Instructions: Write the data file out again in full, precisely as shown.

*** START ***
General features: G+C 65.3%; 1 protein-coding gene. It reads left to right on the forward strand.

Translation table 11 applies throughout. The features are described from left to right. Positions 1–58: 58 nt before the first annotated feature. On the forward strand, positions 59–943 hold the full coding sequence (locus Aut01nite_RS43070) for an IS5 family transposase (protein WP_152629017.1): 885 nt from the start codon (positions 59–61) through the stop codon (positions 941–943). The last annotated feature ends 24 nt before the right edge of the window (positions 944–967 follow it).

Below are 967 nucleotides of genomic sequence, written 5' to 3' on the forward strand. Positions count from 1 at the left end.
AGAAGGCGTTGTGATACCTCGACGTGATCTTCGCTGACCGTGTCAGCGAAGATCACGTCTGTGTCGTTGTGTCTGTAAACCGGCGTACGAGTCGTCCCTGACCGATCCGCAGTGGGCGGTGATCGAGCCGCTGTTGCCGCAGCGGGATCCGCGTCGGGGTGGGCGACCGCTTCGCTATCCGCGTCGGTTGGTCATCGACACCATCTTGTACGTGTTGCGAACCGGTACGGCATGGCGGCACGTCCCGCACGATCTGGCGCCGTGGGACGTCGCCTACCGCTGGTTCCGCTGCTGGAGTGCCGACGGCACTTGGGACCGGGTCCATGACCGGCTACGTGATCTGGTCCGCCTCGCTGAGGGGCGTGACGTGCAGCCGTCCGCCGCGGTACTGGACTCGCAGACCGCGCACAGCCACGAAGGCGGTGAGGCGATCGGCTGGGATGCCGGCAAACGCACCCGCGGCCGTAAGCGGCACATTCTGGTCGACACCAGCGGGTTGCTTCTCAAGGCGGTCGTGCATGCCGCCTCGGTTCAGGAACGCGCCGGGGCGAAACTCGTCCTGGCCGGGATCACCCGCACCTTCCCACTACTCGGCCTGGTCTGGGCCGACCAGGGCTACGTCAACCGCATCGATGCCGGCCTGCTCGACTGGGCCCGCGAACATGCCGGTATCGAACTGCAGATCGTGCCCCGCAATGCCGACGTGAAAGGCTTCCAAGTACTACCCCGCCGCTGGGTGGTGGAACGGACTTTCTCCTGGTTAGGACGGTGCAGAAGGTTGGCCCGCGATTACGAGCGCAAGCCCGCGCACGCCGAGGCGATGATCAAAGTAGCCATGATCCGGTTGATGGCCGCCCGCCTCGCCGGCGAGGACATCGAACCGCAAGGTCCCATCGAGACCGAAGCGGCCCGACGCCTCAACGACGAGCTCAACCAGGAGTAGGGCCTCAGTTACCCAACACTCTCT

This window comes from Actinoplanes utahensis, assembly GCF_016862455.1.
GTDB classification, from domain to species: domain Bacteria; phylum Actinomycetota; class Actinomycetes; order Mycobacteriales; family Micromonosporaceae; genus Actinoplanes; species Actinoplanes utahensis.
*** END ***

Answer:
General features: G+C 65.3%; 1 protein-coding gene. It reads left to right on the forward strand.

Translation table 11 applies throughout. The features are described from left to right. Positions 1–58: 58 nt before the first annotated feature. On the forward strand, positions 59–943 hold the full coding sequence (locus Aut01nite_RS43070) for an IS5 family transposase (protein WP_152629017.1): 885 nt from the start codon (positions 59–61) through the stop codon (positions 941–943). The last annotated feature ends 24 nt before the right edge of the window (positions 944–967 follow it).

Below are 967 nucleotides of genomic sequence, written 5' to 3' on the forward strand. Positions count from 1 at the left end.
AGAAGGCGTTGTGATACCTCGACGTGATCTTCGCTGACCGTGTCAGCGAAGATCACGTCTGTGTCGTTGTGTCTGTAAACCGGCGTACGAGTCGTCCCTGACCGATCCGCAGTGGGCGGTGATCGAGCCGCTGTTGCCGCAGCGGGATCCGCGTCGGGGTGGGCGACCGCTTCGCTATCCGCGTCGGTTGGTCATCGACACCATCTTGTACGTGTTGCGAACCGGTACGGCATGGCGGCACGTCCCGCACGATCTGGCGCCGTGGGACGTCGCCTACCGCTGGTTCCGCTGCTGGAGTGCCGACGGCACTTGGGACCGGGTCCATGACCGGCTACGTGATCTGGTCCGCCTCGCTGAGGGGCGTGACGTGCAGCCGTCCGCCGCGGTACTGGACTCGCAGACCGCGCACAGCCACGAAGGCGGTGAGGCGATCGGCTGGGATGCCGGCAAACGCACCCGCGGCCGTAAGCGGCACATTCTGGTCGACACCAGCGGGTTGCTTCTCAAGGCGGTCGTGCATGCCGCCTCGGTTCAGGAACGCGCCGGGGCGAAACTCGTCCTGGCCGGGATCACCCGCACCTTCCCACTACTCGGCCTGGTCTGGGCCGACCAGGGCTACGTCAACCGCATCGATGCCGGCCTGCTCGACTGGGCCCGCGAACATGCCGGTATCGAACTGCAGATCGTGCCCCGCAATGCCGACGTGAAAGGCTTCCAAGTACTACCCCGCCGCTGGGTGGTGGAACGGACTTTCTCCTGGTTAGGACGGTGCAGAAGGTTGGCCCGCGATTACGAGCGCAAGCCCGCGCACGCCGAGGCGATGATCAAAGTAGCCATGATCCGGTTGATGGCCGCCCGCCTCGCCGGCGAGGACATCGAACCGCAAGGTCCCATCGAGACCGAAGCGGCCCGACGCCTCAACGACGAGCTCAACCAGGAGTAGGGCCTCAGTTACCCAACACTCTCT

This window comes from Actinoplanes utahensis, assembly GCF_016862455.1.
GTDB classification, from domain to species: domain Bacteria; phylum Actinomycetota; class Actinomycetes; order Mycobacteriales; family Micromonosporaceae; genus Actinoplanes; species Actinoplanes utahensis.